Tuesday, May 14, 2013

Retro Gaming: Hellboy: Science of Evil (2008)

I can't recall wanting to like a video game as much as I had hoped to enjoy Hellboy: Science of Evil. A fairly recent convert to Mike Mignola's universe of characters (Hellboy in Hell, B.P.R.D., Witchfinder, etceteras.) published by Dark Horse Comics, and a fan of both films, I had not been aware of the previously released Hellboy movie tie-in console game.

When I came across a used copy for $9.99, I snatched it up, excited to get going. So excited was I that I did not even wait to spend the money to follow my traditional pre-purchase ritual of checking online reviews before plunking down $60 on an X-Box 360 game. This was an inexpensive used version, and was, after all Hellboy, so how bad could it me. It was only after returning home and checking online reviews that I became worried. Hellboy would appear to be a fairly reviled gaming experience. Really though, for the price, what did I have to lose?

Sometimes, reviewers are not that far off: as a gaming experience Hellboy: Science of Evil was incredibly frustrating, not just for what it was, but worse, for the potential it squandered.

Chances are great that if you're reading this, you are already familiar with the well-loved characters, and perhaps marginally curious if this game is worth picking up for a certain amount of "fan-factor", so I'll cut to the chase and simply start by mentioning positives and negatives as I experienced them:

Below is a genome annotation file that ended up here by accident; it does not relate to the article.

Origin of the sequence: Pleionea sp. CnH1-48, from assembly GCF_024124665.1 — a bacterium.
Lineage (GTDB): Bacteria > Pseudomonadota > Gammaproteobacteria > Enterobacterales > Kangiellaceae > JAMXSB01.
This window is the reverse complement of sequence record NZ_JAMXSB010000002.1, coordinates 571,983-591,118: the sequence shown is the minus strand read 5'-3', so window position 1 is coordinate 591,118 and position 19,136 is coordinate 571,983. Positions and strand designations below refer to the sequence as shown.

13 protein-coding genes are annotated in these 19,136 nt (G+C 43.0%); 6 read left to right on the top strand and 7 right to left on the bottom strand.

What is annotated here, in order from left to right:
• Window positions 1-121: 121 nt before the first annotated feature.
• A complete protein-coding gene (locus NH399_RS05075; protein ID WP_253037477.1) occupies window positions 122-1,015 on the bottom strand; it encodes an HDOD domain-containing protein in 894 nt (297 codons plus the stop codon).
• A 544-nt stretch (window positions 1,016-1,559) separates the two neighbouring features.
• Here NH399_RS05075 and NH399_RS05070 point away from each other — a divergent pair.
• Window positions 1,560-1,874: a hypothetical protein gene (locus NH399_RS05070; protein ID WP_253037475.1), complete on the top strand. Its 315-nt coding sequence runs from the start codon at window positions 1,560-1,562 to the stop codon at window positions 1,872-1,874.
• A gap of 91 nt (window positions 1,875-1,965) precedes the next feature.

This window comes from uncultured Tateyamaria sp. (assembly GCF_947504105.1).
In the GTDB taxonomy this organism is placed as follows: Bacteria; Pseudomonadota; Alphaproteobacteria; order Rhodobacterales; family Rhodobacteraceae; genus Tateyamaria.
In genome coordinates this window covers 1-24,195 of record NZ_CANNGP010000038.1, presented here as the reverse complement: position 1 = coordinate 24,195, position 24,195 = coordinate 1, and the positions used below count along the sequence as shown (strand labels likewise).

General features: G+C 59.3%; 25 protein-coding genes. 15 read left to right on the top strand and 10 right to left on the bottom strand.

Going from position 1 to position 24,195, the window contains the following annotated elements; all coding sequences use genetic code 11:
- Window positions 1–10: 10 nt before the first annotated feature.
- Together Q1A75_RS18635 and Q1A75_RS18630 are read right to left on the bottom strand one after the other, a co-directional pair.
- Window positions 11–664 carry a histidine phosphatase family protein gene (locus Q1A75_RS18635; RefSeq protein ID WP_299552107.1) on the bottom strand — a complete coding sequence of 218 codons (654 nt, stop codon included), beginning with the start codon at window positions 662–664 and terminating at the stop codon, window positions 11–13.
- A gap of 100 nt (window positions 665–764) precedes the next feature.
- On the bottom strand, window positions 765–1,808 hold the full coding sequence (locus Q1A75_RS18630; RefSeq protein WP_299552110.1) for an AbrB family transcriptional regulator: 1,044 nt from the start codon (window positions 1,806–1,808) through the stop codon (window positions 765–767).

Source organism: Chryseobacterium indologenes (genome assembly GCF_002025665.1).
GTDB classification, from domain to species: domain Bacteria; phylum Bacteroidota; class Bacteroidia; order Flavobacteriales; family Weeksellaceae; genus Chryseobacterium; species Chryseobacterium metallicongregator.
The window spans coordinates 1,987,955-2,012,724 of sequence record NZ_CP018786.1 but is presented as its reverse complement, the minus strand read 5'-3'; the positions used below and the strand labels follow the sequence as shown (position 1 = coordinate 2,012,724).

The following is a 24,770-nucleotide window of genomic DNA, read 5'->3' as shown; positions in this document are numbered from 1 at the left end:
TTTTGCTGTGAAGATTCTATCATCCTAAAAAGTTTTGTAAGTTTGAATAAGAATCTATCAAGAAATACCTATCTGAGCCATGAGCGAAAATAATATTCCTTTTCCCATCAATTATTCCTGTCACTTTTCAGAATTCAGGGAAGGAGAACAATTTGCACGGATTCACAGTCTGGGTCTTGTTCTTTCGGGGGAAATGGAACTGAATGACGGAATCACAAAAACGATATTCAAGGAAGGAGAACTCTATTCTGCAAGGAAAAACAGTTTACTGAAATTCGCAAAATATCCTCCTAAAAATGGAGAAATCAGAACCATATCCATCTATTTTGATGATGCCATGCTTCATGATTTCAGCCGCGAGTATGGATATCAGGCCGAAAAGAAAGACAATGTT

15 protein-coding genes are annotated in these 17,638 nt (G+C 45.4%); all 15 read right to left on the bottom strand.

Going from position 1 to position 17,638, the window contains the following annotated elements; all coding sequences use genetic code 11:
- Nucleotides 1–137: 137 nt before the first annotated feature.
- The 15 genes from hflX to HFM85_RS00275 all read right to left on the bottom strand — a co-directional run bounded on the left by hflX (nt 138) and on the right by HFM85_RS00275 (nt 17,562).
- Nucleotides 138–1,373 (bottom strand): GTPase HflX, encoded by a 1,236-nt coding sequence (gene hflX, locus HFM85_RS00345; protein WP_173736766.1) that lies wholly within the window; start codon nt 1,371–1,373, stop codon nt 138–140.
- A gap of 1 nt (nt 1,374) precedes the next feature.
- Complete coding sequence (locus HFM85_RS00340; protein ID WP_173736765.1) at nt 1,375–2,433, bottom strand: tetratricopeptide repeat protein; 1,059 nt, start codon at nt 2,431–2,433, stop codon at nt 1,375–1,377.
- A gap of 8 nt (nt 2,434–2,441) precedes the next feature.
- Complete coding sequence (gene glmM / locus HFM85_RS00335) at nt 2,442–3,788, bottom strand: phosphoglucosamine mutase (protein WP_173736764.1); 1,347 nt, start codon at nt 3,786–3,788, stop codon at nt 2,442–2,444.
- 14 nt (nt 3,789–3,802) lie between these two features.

• Positives: the story adheres to both comic book and movie "universes," the voice work is done by the actor who portrayed Hellboy in the films (let's face it Ron Perlman, IS Hellboy!), the cut screen graphics are adequate and the characterization (movements and vocals) of Hellboy are solid.
  • Not-so-positives: repetitive game play, including some odd game play moments when jumps aren't jumps or necessary objects or paths are off screen and difficult to find, the game play is not very intuitive, repetitive game play, the other characters from the book/movie are missing from the main story (though appearing on the box), this lack of playability of other characters makes the gameplay even more... repetitive.
There are also the standard (for older-generation games) dissolving rocks and melting set pieces, ghost graphics and dead spots. The game play was VERY frustrating and were it not for a gamefaq/walkthrough, I would have given up on this game after the first chapter during which it was impossible to figure out just what I, as the player, needed to find to move onto the next chapter.

Say "goodbye" to the only video game I've ever "walked out of" before it was over...

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